Improve visibility of knob positions?

Discussion in 'Hardware, Setup & Repair [BG]' started by MortenAP, Jun 9, 2019.

  1. MortenAP


    Dec 15, 2017
    I have an Ibanez SR500 (and a SR370 as backup).

    I am very happy about the active tone controls - I set up a nice sound on the amp with all bass controls in neutral and I can perform ALL sound changes between different tunes only on the bass.

    But.... The marks indicating knob positions are very subtle and almost impossible to see at low light.

    I like the metal knobs and want to keep them. Any ideas on how to make knob positions easier to see? 20190609_175217.jpg
  2. mark286

    mark286 Proud to be a Gold Supporting Member Gold Supporting Member

    Sep 6, 2009
    Central New Jersey
    Those SR-series Ibanez basses are sweet.

    Are the knobs held on by friction or using a set screw? If a screw is used, you can re-index the knobs on the shaft so that the set screw points towards you -- it is bigger and easier to see.

    A touch of white paint on those existing markers might help too.
    HeavyDuty and Nashrakh like this.
  3. Nashrakh


    Aug 16, 2008
    Hamburg, Germany
    I do it like that ^

    The knobs on my SR have a screw indent, so I associate certain positions with the direction of the screw. For example, my go-to position on the balance pot is when its screw is pointing toward the mounting screw of the neck pickup, and my second most used position points towards a specific bridge saddle.

    However, as you've noted, it's hard to see in low light conditions. I'm also looking for a solution. I'm thinking of stickers or maybe blips of paint for markers.
  4. guts


    Aug 13, 2018
    Ideally you wouldn't be looking over at your knobs to adjust them. Normally its not a problem, but sometimes you're doing five things at once and having to make eye contact to signal your bandmates at the same time as adjusting your tone controls. That's why it's nice to have some kind of tactile indication of the position of your knob. Like an indentation or a bump that you can feel as soon as you touch the knob.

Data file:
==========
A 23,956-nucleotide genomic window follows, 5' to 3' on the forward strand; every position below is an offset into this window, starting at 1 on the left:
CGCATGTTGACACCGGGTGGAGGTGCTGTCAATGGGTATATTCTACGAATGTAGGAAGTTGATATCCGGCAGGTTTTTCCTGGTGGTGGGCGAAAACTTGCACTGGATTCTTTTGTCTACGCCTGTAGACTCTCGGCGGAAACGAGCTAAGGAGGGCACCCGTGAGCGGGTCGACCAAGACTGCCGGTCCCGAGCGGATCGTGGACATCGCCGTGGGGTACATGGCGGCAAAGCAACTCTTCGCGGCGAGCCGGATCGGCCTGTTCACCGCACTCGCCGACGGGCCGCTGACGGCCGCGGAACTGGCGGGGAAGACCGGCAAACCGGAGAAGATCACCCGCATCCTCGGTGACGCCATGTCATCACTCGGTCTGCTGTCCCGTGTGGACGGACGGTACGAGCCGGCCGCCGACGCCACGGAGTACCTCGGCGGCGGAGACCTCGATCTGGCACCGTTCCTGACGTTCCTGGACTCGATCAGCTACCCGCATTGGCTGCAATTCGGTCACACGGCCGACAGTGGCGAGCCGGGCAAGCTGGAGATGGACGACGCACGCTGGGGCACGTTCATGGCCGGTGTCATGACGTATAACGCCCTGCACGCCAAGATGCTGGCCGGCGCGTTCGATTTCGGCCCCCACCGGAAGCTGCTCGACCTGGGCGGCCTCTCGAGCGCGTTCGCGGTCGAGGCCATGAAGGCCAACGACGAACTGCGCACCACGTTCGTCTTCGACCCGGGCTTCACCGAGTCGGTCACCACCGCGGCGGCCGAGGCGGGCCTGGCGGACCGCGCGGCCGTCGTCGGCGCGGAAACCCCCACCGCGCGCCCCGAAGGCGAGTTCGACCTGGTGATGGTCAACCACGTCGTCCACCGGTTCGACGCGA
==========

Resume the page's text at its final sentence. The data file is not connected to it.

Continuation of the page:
5. MortenAP


    Dec 15, 2017
    Tommy V likes this.
  6. bigtone23


    Dec 10, 2014
    Denver, CO
    A drop of bright paint will make that knob marker pop.
    HeavyDuty likes this.
  7. Stumbo

    Stumbo Guest

    Feb 11, 2008
    I read one TBr uses French White Nail Polish. Lasts for years. Reflects lots of light.
  8. 202dy

    202dy Supporting Member

    Sep 26, 2006
    Alternate opinion:

    Volume and tone pots change the sound of the guitar. We detect this with our ears, not with our eyes. Using knobs with dots or numbers - or chicken heads!- leads to a lot of confusion because we have a tendency to go by the numbers (dots, chicken heads!) instead of our ears. The sounds we want to use change from venue to venue. So 9 in one place may be a 6 somewhere else. And in some venues it's impossible to achieve the desired tone or volume making all of this moot.

    Use your ears instead of your eyes. The data you judge your tone and volume by will be more accurate.

    Respectfully submitted.
    Lownote38 likes this.
  9. Wasnex


    Dec 25, 2011

    Ultimately I think you are correct, but some changes need to be made without making a sound, so you can't use your ears and maintain a professional appearance.

    The controls on my basses have center detentes, which I use for reference rather than looking down at my knobs. If later my ears tell me the sound is off, I'll make an additional adjustment as needed.

    If I were to look at the knobs, I would use the numbers in a relative instead of absolute sense anyway. In other words, I would first note where the controls are before making an adjustment rather than assuming I know exactly what settings are required. If I need a little boost I might bump the control by 1, and if I need a lot of boost I might bump the control by 3.

    Unfortunately not all controls behave linearly across there range, so moving from 2-3 might create a huge change, while moving from 4-10 might produce almost no change. Then it really helps if you can actually see the controls.
  10. bigtone23


    Dec 10, 2014
    Denver, CO
    Another way to raise visibility with bling...
    Danny Gatton would insert cubic zirconia in the side markers on his neck. Any sliver of light would catch and shine brightly. I'm sure this can be done on your knobs, too. :)
  11. MortenAP


    Dec 15, 2017
    I totally agree - I know that before a certain tune I need to add some high end (in the break between tunes) so I cannot use my ears.

    I totally agree that thing changes from venue to venue but as I intend to setup my amp tone controls to my desired sound with the bass tone controls in neutral I am at least starting at almost the same point at any venue.
    Wasnex likes this.
  12. funkinbottom

    funkinbottom Gold Supporting Member

    Apr 23, 2006
    Northern CA.
    This might work for you.

  13. Axstar

    Axstar Inactive

    Jul 8, 2016
    I never understand guys with P Basses or Telecasters who don't do this, yet I see it quite often.
    mark286 and Stumbo like this.
  14. sissy kathy

    sissy kathy Back to Bass-ics Gold Supporting Member

    Apr 21, 2014
    Arbutus, MD
    I dun no 'bout this, I don't think I'll be able to see where my knobs are with my ears. Can't I jus' put LEDs on the knobs?